• Age and stage turning points

  • Faith, meaning and religion issues

  • Drugs, alcohol and addiction issues

  • Mental health disorders

We also uphold the empowering principles below:

  • Clients have choice and can change if they choose

  • Share the helping process with clients

  • Help clients see counselling as work sessions

  • Help clients become better problem-solvers in their lives

  • Become a resource person to clients


Payment Options

Clients who have a Mental Health Care Plan from their GP receive up to 10x50 minute consults per calendar year. There will be an additional gap to pay in addition to the rebate.

Full fee:

$205 ($76.60 gap)

Concession fee:

$150 ($21.60 gap for Health Care Card or Full Pension holders)

Payment is payable on the day and the rebate can be processed immediately.

If claiming under private health cover, you will need to contact your specific provider about the rebate payable.

NB, It is not possible to claim under Medicare and then claim on private health for the gap.

Make an Appointment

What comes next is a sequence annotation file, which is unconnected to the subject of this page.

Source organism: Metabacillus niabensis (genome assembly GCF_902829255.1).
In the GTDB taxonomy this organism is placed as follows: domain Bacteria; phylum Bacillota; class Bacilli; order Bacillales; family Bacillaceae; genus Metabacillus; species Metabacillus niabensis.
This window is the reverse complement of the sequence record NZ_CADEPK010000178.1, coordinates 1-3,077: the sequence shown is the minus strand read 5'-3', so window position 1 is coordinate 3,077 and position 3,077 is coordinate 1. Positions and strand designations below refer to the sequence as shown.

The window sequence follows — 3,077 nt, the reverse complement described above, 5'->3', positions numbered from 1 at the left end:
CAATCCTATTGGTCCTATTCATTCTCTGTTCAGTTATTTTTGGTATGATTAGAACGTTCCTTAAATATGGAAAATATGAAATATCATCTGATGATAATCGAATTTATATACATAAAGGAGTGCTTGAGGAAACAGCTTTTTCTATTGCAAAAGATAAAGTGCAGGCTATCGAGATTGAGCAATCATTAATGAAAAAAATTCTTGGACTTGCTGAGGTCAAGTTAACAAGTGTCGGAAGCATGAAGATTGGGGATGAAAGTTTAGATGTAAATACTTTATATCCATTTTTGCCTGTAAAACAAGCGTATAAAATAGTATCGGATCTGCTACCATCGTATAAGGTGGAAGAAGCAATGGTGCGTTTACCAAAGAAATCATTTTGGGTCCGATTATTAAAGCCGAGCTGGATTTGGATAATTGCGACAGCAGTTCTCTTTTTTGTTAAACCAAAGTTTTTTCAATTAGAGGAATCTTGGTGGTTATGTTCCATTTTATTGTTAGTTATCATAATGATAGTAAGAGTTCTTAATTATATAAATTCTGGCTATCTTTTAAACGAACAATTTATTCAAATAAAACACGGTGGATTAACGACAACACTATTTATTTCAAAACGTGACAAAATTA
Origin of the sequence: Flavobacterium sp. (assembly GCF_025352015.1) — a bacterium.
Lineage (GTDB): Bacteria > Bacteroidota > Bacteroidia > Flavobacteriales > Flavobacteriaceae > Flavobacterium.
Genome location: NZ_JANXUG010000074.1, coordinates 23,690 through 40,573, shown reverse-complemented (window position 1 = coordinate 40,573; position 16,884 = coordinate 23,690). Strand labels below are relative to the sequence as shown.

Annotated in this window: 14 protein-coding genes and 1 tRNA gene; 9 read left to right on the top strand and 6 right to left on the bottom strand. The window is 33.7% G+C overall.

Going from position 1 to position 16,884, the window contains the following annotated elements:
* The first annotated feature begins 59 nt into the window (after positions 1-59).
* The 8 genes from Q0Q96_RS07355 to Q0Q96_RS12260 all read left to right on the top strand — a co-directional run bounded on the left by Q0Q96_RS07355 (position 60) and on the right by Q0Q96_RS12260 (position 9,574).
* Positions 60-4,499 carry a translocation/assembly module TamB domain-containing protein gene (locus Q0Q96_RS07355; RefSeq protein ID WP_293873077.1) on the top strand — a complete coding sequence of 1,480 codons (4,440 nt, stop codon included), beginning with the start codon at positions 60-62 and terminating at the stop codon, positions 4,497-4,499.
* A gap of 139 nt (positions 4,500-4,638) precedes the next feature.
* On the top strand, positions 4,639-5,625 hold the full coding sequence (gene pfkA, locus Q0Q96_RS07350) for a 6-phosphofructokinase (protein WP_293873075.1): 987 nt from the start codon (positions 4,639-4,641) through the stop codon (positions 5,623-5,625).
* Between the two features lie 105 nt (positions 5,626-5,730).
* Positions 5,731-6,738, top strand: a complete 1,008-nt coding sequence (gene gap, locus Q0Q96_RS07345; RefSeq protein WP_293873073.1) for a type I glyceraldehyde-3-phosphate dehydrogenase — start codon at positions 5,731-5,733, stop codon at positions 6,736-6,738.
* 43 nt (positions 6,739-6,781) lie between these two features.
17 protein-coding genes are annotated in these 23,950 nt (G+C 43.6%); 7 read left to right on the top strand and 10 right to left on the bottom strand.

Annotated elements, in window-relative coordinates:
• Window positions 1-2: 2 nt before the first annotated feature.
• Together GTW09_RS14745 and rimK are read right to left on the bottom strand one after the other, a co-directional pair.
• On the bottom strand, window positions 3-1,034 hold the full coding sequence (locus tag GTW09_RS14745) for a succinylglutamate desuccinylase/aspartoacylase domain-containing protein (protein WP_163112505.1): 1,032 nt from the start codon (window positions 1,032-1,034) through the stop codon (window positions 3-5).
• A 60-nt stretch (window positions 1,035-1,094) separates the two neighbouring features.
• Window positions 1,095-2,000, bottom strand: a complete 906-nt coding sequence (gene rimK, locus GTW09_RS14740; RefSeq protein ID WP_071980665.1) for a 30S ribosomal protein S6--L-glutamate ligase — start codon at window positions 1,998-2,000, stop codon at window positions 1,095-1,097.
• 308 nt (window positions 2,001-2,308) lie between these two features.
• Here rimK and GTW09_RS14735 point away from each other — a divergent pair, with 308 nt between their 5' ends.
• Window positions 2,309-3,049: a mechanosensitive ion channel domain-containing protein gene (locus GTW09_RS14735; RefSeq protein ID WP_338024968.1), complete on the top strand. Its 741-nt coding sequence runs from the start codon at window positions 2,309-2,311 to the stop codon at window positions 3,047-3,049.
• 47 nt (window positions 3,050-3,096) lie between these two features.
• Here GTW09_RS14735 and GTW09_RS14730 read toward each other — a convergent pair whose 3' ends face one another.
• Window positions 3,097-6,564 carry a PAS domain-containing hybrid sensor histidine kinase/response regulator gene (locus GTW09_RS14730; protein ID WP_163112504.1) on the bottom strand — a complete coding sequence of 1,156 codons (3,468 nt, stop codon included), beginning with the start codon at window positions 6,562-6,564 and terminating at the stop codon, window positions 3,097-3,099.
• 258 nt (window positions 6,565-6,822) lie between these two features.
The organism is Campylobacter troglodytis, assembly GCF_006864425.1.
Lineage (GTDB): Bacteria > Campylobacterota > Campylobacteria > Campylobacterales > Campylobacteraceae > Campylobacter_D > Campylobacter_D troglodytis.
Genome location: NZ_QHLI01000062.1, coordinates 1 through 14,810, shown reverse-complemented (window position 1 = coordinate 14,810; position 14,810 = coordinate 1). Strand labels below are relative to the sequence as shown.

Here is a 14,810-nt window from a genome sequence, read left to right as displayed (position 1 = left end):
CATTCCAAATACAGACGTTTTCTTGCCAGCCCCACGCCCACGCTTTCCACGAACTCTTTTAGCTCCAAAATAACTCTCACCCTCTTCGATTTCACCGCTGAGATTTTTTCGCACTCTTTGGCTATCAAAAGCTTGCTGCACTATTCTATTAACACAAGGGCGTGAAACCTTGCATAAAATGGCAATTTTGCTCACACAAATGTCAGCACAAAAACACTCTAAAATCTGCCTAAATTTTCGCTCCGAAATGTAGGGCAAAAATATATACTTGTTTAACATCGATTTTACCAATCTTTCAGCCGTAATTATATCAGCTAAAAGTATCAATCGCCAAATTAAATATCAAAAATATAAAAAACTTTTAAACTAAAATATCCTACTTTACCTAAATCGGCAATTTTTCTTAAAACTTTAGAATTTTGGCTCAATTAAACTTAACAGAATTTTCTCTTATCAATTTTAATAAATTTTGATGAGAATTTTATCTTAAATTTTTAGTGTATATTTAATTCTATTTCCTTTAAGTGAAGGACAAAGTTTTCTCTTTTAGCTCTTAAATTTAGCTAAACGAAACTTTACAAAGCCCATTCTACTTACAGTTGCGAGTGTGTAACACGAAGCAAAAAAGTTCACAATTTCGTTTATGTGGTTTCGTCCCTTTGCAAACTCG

Please contact Lifeboat on 0417 477 772 to make an appointment.

For immediate 24 hour support ring Lifeline 131 14 or the Mental Health Crisis Line 131 465.


How do I receive the Medicare rebate?

You first need to visit your General Practitioner (GP) and explain your mental health concerns and obtain a referral. It is polite to book a longer consultation with your GP so that they have adequate time to develop a care plan with you. Your GP will generate a “Mental Health Care Plan”, which entitles you to Medicare Rebates. All you need to do is bring this referral and Medicare card to your first consultation. You can obtain 6 rebated sessions on your first referral and another 4 rebated sessions on your second referral (called a 'review'). Under normal circumstances you can be rebated up to 10 sessions in a calendar year. It is not a problem if you cannot get a referral from your GP before the first session. It just means you will not get Medicare Rebates for those sessions prior to the referral.